Another problem has emerged as a result of the redefining of what is meant by consent. Many feminists – especially those at universities – have campaigned for the introduction of ‘affirmative consent’ policies, which place the responsibility on male partners to obtain consent to every stage of a sexual encounter. In San Francisco last autumn, one health educator told a class of 16 year-olds that they should obtain consent every ten minutes.
This excessively prescriptive approach may cause some young people to redefine an encounter as non-consensual, with the benefit of hindsight. What they do not understand is that their behaviour could plausibly be interpreted as consensual at the time. What does not help is if others, who are consulted, become obsessed with trying to establish if the scenario amounts to a rape case.
The intoxication of both or one party to a sexual encounter can create particular difficulties. Alcohol and other drugs can disinhibit; they can also create cognitive distortions, memory gaps and blackouts. Persons recovering from a drugged state may confabulate to fill in memory gaps and develop a narrative of what they think ‘must have’ occurred.
People can also develop false memories of abuse, for example as a result of contact with therapists, pressure from peers or from significant others (such as partners or parents), or even from reading stories in the media. There is not space here to discuss this important topic in detail.
It is a sad fact that those with mental disorders or learning disabilities are disproportionately vulnerable to sexual assault. But it should also be recognized that third parties – such as care providers – may stand to benefit from a false allegation.
That mental problems could potentially lead to false allegations is rarely discussed. But it is a very serious issue, which would benefit from wider debate. Those with personality disorders may be motivated to make false accusations out of motives of revenge, or attention-seeking. Some may misperceive non-sexual events as sexual. Those who are delusional may also make false accusations of sexual misconduct.
Those who are learning disabled may innocently make sexualized comments, which may be seized on by those caring for them as a sign of abuse. They are highly suggestible.
The power of story-telling
In my opinion, far too little attention has been paid to the lure of the victim narrative, and the rewards of victimhood (for those who are competent). These rewards can include the sympathy and attention which those proclaiming to be victims can expect, and the seduction of the ‘truthful lie’, both for its narrator and its audience.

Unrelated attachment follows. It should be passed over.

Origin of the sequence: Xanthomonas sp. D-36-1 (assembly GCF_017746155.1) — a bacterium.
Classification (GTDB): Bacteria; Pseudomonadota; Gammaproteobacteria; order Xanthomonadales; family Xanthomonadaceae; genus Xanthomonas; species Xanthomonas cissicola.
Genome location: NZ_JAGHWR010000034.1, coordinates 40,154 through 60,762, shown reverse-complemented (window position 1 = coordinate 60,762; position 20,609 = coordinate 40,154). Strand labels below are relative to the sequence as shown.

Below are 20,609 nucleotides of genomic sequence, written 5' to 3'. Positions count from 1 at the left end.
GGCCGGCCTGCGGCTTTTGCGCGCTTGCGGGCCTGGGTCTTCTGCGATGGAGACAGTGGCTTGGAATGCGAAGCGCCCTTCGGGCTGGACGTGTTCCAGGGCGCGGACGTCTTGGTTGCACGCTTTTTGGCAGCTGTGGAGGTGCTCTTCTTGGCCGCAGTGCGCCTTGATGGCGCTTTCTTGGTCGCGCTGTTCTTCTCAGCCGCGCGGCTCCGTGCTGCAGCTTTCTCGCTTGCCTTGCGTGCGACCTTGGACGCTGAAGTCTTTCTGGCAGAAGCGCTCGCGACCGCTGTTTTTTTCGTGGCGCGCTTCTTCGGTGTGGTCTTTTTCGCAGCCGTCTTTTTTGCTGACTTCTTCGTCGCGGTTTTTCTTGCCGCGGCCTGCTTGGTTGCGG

Those who confabulate about their past experience so as to come to terms with it may be expressing an emotional truth (such as a perception of a violation of the self), but an actual lie. As the psychologist Professor Janice Haaken acknowledges:
‘The art of storytelling is not based merely on chronicling a sequence of facts but on the artful juxtaposition of dramatic elements. The power of the story to stir others…depends on its felt truth and plausibility rather than on its mere facticity… . This may be the age of testimonial, as Elie Wiesel suggests, but testifiers do not inevitably speak the truth, as virtuous as they may perceive themselves to be.’
Professor Janice Haaken, Pillar of Salt: Gender, Memory and the Perils of Looking Back (Rutgers University Press, 1998)
The VIP-accuser Nick seems to be an epic storyteller. The fact that the highest echelons of the UK’s police fell for his tall tales is surely a tribute to his narrative powers. Whilst he may indeed have been a victim of some form of sexual abuse, his story seems to have taken on a life of its own. I am convinced that others have played a part in the creation of his Gothic tableaux. The deconstruction of this remarkable episode will no doubt occupy researchers and journalists for much time to come.
This article originally appeared in The Barrister magazine here
Barbara is a barrister practising at 1 Gray’s Inn Square. She specialises in public and administrative law; human rights & civil liberties; and professional discipline and regulatory law. Her practice includes mental capacity and court of protection work, judicial review, inquests, healthcare law, professional discipline and employment law.
‘A perfect storm from which injustice emerges’
A leading barrister has been appointed to conduct an independent review into how the Church of England handled allegations of child abuse made against one of its most revered bishops after claims that he was the victim of a ‘grave miscarriage of justice’.
Lord Carlile of Berriew will look into allegations made against the late Bishop George Bell, described by the historian Ian Kershaw as ‘the most significant English clergyman of the 20th century’. As well as being Bishop of Chichester for close to 30 years, Bell was a supporter of the German resistance, a friend to the German pastor Dietrich Bonhoeffer who plotted to assassinate Hitler and an outspoken critic of the Allies’ carpet bombing of German cities such as Dresden. His reputation was until October last year regarded as ‘close to saintly’ but now it is left in tatters.
Some 37 years after Bell’s death a woman known as ‘Carol’ made complaints that he had abused her when she was a young girl in the late 1940 and early 1950s. The allegations first arose in 1995. Last October a claim was settled by the Church of England and compensation reported to be £15,000 was paid out. The current Bishop of Chichester Dr Martin Warner issued a formal apology. ‘I am committed to ensuring that the past is handled with honesty and transparency,’ he said.